Figure Q5: The sensor being considered in this question. Image from Vicon IMeasureU BlueThunder data sheet. Zoom:

The angle can be calculated using the formula


where yy and zz are the respective components of a unit vector that express the sensor’s Y axis in the reference frame of the laboratory.

Calculate the standard deviation in θ\theta given the following parameters:

y=0.3z=0.4σy=0.05σz=0.05ρyz=0.2.\begin{align*} y & =0.3\\ z & =0.4\\ \sigma_{y} & =0.05\\ \sigma_{z} & =0.05\\ \rho_{yz} & =0.2. \end{align*}

Hint: the derivative of arctan (when the angle is expressed in radians) is

ddxarctanx=1x2+1.\frac{d}{dx}\arctan x=\frac{1}{x^{2}+1}.

Question 6

A linear actuator drives a terminal device (e.g. gripper, hand, etc) of a robotic manipulator. The force exerted by the gripper is related to the displacement of the linear actuator by a function f(x)f(x). For example, imagine a spring where the force depends upon how tightly it is compressed. However, the actual f(x)f(x) may be different to that of a spring. The system is designed such that x>0x>0 and f(x)>0f(x)>0 across the entire range of motion.

Figure Q6: The relationship between the linear actuator and terminal device. Zoom:

The terminal device is known to be perfectly accurate, but there is some error in the linear actuator. The error is expressed as a percentage by normalising to the standard deviation, e.g.




(a) Show that the relative error in the force is given by:


(b) Find a suitable transfer function f(x)f(x) such that the force error remains constant across the entire range of motion.

Hint: If the force error is constant then it must have no dependence upon f or x. Write an equation, separate the variables to obtain dxdx on one side and dfdf on the other side, then integrate and solve for f(x)f(x).

Question 7

You are calibrating a low-cost temperature sensor using the one point calibration method. With the sensor on the laboratory bench, you measure the temperature five times and obtain the following results: 26.86 °C, 26.91 °C, 28.04 °C, 27.99 °C, 27.99 °C.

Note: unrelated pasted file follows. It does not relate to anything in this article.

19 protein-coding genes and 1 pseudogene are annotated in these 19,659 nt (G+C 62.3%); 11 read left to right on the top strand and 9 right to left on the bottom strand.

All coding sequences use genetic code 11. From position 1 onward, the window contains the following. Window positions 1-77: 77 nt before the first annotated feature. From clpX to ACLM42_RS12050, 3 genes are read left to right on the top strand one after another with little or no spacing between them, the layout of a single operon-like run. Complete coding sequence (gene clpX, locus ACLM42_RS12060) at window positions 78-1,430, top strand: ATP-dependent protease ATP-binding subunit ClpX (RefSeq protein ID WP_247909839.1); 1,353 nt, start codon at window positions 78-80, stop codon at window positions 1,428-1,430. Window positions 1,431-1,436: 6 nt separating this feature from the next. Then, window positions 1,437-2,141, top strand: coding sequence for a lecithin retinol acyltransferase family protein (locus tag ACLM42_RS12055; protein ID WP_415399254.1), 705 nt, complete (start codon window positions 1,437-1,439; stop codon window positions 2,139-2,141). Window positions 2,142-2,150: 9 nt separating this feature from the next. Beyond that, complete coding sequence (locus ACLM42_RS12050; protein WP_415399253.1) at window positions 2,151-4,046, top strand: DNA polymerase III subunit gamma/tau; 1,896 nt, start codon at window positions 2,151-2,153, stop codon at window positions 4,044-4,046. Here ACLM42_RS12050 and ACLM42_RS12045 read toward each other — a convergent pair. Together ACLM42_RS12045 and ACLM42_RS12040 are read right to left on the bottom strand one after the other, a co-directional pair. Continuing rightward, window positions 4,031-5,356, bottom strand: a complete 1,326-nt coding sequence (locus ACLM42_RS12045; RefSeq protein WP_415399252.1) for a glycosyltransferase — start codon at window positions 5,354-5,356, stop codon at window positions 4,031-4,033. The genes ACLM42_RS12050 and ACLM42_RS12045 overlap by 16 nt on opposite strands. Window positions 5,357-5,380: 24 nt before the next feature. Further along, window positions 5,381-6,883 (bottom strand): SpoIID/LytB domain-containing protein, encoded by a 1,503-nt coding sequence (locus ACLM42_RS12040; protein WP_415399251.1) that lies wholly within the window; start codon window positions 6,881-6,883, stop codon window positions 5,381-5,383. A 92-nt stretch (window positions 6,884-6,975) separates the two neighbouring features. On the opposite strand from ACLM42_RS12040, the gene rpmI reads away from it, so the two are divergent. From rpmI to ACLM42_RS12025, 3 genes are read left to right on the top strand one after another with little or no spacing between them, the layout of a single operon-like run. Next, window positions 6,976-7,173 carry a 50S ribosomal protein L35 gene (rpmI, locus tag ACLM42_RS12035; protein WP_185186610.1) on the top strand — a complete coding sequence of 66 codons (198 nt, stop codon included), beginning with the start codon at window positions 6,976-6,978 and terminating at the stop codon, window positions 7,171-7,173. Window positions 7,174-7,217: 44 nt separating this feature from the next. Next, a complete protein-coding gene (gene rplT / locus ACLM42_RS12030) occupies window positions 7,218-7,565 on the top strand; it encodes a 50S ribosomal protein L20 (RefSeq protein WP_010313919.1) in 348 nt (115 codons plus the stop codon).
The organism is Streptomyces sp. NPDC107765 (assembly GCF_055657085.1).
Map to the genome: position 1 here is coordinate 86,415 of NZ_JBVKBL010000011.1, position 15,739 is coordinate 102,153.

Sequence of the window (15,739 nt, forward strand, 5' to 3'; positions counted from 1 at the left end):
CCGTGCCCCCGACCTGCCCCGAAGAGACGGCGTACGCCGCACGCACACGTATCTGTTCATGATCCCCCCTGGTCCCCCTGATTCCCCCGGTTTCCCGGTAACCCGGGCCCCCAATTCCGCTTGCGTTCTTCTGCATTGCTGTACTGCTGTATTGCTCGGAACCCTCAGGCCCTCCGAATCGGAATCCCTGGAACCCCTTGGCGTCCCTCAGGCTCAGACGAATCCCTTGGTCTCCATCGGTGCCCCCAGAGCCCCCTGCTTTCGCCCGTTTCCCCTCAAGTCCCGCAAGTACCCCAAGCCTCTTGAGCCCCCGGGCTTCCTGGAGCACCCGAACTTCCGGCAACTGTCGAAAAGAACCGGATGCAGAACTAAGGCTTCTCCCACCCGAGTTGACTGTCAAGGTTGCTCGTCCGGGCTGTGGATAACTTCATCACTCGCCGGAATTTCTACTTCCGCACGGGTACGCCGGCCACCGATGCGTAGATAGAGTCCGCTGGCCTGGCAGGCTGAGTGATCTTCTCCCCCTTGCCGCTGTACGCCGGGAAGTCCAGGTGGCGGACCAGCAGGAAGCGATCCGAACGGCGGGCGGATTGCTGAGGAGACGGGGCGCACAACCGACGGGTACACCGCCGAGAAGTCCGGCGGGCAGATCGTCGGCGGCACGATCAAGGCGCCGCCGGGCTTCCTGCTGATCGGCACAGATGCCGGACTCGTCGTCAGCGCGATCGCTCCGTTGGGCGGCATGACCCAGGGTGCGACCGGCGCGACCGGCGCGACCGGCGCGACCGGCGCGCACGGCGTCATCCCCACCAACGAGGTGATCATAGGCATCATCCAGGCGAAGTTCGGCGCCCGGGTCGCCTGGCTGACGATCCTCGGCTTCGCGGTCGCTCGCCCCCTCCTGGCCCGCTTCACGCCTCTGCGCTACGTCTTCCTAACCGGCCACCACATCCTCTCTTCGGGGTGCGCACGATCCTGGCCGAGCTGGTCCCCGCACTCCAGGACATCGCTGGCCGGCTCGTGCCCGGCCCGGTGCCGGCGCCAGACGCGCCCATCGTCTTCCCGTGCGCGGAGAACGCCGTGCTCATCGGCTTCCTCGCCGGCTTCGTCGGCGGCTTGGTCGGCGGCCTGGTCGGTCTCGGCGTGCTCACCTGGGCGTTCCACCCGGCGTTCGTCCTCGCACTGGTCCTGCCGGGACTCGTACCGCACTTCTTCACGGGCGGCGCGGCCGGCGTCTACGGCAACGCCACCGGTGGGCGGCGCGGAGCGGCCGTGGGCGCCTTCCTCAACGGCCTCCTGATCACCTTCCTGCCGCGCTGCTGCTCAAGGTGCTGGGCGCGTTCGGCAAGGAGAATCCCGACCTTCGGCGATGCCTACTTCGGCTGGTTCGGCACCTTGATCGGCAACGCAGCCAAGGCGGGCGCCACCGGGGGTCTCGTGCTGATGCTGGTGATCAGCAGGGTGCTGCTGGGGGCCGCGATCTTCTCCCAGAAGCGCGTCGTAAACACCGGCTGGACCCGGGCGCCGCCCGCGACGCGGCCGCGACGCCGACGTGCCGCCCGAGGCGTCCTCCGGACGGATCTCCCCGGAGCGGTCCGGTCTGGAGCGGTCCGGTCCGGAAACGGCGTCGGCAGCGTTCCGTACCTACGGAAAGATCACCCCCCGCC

You also have a reference thermometer, which you believe is substantially more accurate than the cheap sensor you are calibrating. It gives you the following measurements: 24.91 °C, 25.21 °C, 25.05 °C, 24.99 °C, 25.05 °C.

(a) Calculate the expected value of the measurements according to the sensor and the reference thermometer.

(b) Calculate the standard deviation of the measurements according to the sensor and the reference thermometer.

(c) Calculate the bias in the cheap sensor, assuming that the better thermometer is a reliable reference.

(d) Calibrate the cheap sensor, i.e. obtain an expression that can be used to correct for the bias.

(e) Suppose that you decide to combine information from both sensors by averaging their measurements. In other words, you will take both sensors into an environment to measure, you will obtain two measurements, and then average the result. What is the standard deviation of the average?

(f) You notice from part (e) that the standard deviation of the average is worse than the standard deviation of just using the better sensor, i.e. there was no benefit obtained from the cheap sensor at all. Intuitively, there must be one way to extract information even from low quality sensors, so you are motivated to try a weighted average method of the form


where 0w10 \leq w \leq 1, y1y_1 is the measurement according to the cheap sensor, and y2y_2 is the measurement from the better sensor. Find a value for ww that minimises σf2\sigma_{f}^{2}, and the value of σf\sigma_{f} at this minimum value.

Note: this principle (of giving more weight to those measurements which have lower variance) is a key concept behind the Kalman filter, which you will study in Weeks 3 - 4.